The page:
Malaysian Islamic finance university eyes Mena
Cairo, December 6, 2012
Growing demand for executive programs are prompting the Islamic finance industry's only dedicated university to expand into the Middle East and North Africa, the chief executive of Kuala-Lumpur based International Centre for Education in Islamic Finance (INCEIF) said.
Set up in 2005 by the Malaysian central bank, INCEIF plans to offer its programmes across several Arab Spring countries where Islamist parties have come into power.
Islamic finance, which prohibits the use of interest and pure monetary speculation, is expected to be particularly strong in North Africa. Previous governments had limited or discouraged it.
"I see us in Egypt next year, depending on stability. In Tunisia and Morocco, the momentum will start in 2013," said Daud Vicary Abdullah, president and chief executive of INCEIF.
The university, classified as a project of national interest by the Malaysian government, is in talks with several institutions in Egypt to offer its programmes. Abdullah declined to disclose their names as discussions are ongoing.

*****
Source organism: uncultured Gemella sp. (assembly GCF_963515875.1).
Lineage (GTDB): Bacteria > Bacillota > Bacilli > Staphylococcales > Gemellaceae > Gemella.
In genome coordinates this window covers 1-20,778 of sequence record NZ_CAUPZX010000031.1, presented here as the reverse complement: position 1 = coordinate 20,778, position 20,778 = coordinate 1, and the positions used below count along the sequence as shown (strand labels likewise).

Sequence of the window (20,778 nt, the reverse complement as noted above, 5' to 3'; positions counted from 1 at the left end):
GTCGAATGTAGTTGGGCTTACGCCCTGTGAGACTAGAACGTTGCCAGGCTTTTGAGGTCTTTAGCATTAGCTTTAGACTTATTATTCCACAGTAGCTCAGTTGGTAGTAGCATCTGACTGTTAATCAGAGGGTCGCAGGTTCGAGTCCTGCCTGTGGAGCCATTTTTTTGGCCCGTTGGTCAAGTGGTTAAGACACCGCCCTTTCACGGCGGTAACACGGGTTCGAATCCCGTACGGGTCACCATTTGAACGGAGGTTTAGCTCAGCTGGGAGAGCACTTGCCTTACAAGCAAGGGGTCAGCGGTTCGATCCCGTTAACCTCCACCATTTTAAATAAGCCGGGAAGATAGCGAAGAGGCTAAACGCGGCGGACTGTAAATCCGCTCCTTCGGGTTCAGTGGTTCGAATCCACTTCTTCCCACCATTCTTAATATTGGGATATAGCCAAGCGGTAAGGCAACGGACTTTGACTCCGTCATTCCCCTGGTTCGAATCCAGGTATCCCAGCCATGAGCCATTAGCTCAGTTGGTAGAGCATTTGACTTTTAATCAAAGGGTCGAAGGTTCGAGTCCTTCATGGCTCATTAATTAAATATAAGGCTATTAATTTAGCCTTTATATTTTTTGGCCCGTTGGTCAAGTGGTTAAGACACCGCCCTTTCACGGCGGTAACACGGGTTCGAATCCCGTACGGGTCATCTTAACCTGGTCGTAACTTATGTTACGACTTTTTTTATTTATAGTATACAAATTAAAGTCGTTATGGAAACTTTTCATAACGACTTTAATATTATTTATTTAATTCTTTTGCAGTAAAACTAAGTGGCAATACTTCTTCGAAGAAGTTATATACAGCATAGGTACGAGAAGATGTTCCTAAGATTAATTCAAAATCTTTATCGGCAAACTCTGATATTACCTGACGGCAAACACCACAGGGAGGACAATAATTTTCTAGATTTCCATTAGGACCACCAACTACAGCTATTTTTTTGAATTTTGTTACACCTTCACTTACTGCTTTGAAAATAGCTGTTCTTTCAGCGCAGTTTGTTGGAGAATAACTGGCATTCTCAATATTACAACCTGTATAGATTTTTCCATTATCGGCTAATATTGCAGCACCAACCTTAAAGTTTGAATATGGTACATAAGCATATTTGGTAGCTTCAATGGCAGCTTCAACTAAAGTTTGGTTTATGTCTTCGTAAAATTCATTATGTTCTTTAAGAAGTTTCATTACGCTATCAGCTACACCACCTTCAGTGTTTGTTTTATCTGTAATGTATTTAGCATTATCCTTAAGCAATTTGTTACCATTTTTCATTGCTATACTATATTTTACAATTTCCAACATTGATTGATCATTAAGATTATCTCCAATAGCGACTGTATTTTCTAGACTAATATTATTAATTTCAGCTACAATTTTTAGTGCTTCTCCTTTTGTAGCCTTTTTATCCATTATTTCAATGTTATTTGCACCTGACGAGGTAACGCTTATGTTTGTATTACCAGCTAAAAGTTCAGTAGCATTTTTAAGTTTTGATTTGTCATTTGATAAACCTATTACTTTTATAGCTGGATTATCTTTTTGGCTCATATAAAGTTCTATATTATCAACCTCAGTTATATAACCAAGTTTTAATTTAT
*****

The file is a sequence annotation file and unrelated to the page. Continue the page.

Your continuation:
But setting up a standalone presence in the region is not planned, as the return on such investments can be 10 to 15 years, Abdullah added.
"We do not see an acquisition or investment in the short term, but rather working through collaborations and partnerships".
The university will target short-term Islamic finance executive programmes at North African states while long-term courses would be aimed at the more sophisticated and competitive Gulf markets, where INCEIF has already worked with Bahrain University and the Central Bank of Kuwait, Abdullah added.
"We are seeing significant growth from Africa and the Far East, with additional pickup from the GCC and Mena regions," he added.
INCEIF has partnerships with entities in Japan, Luxembourg, Britain, and Turkey, and has ongoing collaborations with multilateral agencies including the Jeddah-based Islamic Development bank, the World Bank, and the Malaysia-based Islamic Financial Services Board.-Reuters